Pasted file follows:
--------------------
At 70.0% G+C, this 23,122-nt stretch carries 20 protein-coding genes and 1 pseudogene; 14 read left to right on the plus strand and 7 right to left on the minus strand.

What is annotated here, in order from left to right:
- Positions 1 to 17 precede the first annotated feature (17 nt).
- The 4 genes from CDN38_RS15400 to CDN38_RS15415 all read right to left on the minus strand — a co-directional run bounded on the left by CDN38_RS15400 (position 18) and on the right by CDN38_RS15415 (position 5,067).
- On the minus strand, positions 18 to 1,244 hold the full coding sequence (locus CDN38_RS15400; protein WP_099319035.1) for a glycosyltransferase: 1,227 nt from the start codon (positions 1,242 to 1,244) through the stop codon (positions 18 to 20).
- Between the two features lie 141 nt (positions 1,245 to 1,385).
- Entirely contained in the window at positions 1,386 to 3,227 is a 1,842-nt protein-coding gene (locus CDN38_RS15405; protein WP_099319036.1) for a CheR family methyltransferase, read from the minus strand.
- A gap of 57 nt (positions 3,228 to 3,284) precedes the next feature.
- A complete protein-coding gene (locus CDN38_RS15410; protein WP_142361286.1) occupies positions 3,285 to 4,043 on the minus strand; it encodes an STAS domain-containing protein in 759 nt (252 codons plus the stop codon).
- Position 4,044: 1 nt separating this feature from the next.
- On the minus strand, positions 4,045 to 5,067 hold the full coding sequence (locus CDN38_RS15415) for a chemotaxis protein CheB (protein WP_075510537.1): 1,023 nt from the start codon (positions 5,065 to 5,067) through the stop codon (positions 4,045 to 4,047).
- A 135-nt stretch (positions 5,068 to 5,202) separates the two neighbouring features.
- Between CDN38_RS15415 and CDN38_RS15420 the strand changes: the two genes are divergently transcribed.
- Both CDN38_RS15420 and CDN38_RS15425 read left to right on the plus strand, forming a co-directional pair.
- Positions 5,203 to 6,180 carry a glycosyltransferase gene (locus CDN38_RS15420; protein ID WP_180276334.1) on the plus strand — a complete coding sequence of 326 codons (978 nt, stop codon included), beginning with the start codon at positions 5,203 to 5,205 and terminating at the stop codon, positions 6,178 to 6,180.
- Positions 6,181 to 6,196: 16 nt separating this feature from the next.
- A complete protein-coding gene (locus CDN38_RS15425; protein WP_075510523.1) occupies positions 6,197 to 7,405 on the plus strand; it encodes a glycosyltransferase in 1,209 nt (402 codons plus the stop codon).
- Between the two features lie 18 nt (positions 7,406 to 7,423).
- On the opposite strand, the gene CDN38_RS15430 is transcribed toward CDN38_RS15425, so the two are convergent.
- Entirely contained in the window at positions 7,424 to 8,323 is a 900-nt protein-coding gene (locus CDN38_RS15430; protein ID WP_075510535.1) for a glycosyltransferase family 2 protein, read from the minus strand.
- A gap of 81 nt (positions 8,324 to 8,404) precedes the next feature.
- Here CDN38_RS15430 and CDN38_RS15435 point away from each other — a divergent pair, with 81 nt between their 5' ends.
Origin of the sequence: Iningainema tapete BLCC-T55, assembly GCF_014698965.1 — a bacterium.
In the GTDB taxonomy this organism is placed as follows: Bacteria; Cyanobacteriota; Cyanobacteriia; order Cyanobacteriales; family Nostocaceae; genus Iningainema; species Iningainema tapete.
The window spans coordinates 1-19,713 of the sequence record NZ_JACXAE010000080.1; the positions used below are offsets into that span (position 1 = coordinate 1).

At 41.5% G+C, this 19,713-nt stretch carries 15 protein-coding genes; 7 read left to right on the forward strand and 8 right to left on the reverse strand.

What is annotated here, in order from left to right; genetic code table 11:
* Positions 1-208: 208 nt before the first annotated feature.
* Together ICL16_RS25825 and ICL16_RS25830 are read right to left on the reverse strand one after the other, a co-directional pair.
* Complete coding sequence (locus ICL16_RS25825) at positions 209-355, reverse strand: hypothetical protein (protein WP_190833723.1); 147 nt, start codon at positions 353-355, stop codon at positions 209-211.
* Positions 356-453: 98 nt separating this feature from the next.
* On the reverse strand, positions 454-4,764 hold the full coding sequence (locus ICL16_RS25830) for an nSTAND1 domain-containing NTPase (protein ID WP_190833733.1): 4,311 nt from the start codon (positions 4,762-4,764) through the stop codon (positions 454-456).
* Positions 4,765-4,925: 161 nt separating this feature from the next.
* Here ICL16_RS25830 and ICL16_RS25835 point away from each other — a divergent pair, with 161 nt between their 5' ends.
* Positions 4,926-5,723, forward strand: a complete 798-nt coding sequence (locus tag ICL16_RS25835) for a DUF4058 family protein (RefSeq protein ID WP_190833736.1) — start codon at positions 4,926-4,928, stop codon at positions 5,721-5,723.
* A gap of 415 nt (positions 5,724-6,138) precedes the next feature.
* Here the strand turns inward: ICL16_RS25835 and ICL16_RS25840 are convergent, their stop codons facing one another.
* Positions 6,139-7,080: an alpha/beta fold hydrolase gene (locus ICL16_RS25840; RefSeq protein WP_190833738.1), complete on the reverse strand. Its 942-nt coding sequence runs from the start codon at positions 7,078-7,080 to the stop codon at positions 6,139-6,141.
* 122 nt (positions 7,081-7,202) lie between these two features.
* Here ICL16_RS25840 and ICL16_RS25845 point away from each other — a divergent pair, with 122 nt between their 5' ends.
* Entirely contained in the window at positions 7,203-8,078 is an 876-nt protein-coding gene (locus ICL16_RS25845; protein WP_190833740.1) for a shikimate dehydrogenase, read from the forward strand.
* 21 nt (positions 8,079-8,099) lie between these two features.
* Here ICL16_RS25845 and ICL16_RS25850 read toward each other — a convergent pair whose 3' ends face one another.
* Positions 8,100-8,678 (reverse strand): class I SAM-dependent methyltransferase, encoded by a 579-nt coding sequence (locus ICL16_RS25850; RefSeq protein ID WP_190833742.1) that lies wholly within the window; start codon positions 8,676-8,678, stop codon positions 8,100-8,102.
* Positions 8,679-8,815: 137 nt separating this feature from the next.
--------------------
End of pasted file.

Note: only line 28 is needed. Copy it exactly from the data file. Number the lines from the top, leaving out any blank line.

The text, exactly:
* Positions 1-208: 208 nt before the first annotated feature.